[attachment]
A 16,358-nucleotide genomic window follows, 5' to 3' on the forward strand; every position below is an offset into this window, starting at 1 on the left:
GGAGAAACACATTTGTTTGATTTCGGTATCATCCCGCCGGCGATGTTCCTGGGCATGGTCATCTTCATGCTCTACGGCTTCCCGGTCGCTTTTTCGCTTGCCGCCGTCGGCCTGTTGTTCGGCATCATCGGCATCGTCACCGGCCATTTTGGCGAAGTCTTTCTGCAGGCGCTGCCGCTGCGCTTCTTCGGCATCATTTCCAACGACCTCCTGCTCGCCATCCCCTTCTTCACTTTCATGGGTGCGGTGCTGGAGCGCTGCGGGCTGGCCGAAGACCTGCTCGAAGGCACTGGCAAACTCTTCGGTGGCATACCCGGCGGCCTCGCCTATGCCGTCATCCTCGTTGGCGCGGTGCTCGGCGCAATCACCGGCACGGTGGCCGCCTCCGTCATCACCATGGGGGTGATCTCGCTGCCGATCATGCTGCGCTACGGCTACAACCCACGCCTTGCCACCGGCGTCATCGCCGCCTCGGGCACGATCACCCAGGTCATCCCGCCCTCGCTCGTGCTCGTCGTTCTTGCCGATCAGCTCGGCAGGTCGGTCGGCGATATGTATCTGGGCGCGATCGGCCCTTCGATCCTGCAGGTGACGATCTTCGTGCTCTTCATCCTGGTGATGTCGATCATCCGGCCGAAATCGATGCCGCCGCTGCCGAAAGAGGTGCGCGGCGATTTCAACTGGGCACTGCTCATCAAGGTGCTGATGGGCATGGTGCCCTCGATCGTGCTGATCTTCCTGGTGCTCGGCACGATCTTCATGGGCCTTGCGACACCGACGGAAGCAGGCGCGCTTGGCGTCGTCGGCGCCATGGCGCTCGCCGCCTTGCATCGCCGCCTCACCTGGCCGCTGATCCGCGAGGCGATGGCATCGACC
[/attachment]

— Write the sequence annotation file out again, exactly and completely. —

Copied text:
A 16,358-nucleotide genomic window follows, 5' to 3' on the forward strand; every position below is an offset into this window, starting at 1 on the left:
GGAGAAACACATTTGTTTGATTTCGGTATCATCCCGCCGGCGATGTTCCTGGGCATGGTCATCTTCATGCTCTACGGCTTCCCGGTCGCTTTTTCGCTTGCCGCCGTCGGCCTGTTGTTCGGCATCATCGGCATCGTCACCGGCCATTTTGGCGAAGTCTTTCTGCAGGCGCTGCCGCTGCGCTTCTTCGGCATCATTTCCAACGACCTCCTGCTCGCCATCCCCTTCTTCACTTTCATGGGTGCGGTGCTGGAGCGCTGCGGGCTGGCCGAAGACCTGCTCGAAGGCACTGGCAAACTCTTCGGTGGCATACCCGGCGGCCTCGCCTATGCCGTCATCCTCGTTGGCGCGGTGCTCGGCGCAATCACCGGCACGGTGGCCGCCTCCGTCATCACCATGGGGGTGATCTCGCTGCCGATCATGCTGCGCTACGGCTACAACCCACGCCTTGCCACCGGCGTCATCGCCGCCTCGGGCACGATCACCCAGGTCATCCCGCCCTCGCTCGTGCTCGTCGTTCTTGCCGATCAGCTCGGCAGGTCGGTCGGCGATATGTATCTGGGCGCGATCGGCCCTTCGATCCTGCAGGTGACGATCTTCGTGCTCTTCATCCTGGTGATGTCGATCATCCGGCCGAAATCGATGCCGCCGCTGCCGAAAGAGGTGCGCGGCGATTTCAACTGGGCACTGCTCATCAAGGTGCTGATGGGCATGGTGCCCTCGATCGTGCTGATCTTCCTGGTGCTCGGCACGATCTTCATGGGCCTTGCGACACCGACGGAAGCAGGCGCGCTTGGCGTCGTCGGCGCCATGGCGCTCGCCGCCTTGCATCGCCGCCTCACCTGGCCGCTGATCCGCGAGGCGATGGCATCGACC